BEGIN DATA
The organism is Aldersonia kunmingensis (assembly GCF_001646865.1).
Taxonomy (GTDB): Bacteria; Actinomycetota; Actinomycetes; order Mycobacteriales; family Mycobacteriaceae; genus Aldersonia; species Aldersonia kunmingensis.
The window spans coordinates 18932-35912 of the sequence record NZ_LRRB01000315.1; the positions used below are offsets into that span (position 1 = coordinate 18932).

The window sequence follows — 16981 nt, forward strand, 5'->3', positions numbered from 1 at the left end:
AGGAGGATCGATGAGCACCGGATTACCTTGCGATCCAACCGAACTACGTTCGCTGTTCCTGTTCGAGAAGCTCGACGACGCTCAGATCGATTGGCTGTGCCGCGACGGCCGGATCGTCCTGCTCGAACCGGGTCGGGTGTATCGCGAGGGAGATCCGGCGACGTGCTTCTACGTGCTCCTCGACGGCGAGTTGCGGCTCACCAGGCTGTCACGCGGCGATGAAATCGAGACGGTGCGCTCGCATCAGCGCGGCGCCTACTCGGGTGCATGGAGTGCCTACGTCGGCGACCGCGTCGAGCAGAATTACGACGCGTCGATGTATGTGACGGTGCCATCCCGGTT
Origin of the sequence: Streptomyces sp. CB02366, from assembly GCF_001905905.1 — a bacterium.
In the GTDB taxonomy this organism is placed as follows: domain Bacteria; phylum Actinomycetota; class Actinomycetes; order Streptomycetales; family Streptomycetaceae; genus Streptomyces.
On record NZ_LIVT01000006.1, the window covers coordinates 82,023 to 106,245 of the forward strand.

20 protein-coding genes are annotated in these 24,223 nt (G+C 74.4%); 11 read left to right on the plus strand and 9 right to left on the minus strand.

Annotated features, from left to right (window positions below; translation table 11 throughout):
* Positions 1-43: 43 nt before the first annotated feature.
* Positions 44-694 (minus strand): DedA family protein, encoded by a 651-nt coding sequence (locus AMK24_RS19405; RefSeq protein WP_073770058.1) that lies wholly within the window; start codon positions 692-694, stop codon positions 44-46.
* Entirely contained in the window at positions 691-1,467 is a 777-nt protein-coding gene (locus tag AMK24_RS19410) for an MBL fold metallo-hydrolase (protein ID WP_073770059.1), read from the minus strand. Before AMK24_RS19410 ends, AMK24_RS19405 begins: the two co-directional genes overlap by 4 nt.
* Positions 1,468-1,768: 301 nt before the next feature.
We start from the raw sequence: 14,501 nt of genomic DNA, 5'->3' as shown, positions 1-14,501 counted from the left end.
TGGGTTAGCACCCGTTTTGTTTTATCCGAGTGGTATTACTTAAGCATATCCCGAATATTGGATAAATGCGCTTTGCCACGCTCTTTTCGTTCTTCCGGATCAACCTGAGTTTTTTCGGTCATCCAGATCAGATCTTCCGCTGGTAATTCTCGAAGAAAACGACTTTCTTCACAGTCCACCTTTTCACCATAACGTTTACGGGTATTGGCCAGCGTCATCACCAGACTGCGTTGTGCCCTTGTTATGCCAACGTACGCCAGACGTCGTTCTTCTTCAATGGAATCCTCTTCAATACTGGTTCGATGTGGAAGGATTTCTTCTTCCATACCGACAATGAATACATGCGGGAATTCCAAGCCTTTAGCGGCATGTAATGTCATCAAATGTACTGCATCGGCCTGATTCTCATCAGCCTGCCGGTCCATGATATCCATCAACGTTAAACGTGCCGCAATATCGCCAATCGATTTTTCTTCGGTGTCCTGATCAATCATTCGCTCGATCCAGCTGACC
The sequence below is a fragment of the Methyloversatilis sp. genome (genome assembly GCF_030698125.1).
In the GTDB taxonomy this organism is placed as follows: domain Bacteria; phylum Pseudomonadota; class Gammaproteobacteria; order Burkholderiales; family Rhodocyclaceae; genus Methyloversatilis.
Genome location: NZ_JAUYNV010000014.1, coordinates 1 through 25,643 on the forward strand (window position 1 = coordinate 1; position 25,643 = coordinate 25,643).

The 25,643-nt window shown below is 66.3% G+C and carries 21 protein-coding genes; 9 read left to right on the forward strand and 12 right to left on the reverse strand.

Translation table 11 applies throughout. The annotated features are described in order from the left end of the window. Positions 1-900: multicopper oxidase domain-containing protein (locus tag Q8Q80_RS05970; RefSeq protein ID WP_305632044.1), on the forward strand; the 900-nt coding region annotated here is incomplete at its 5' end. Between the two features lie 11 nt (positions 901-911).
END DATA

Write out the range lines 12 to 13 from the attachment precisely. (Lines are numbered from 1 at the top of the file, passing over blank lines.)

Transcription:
* Positions 44-694 (minus strand): DedA family protein, encoded by a 651-nt coding sequence (locus AMK24_RS19405; RefSeq protein WP_073770058.1) that lies wholly within the window; start codon positions 692-694, stop codon positions 44-46.
* Entirely contained in the window at positions 691-1,467 is a 777-nt protein-coding gene (locus tag AMK24_RS19410) for an MBL fold metallo-hydrolase (protein ID WP_073770059.1), read from the minus strand. Before AMK24_RS19410 ends, AMK24_RS19405 begins: the two co-directional genes overlap by 4 nt.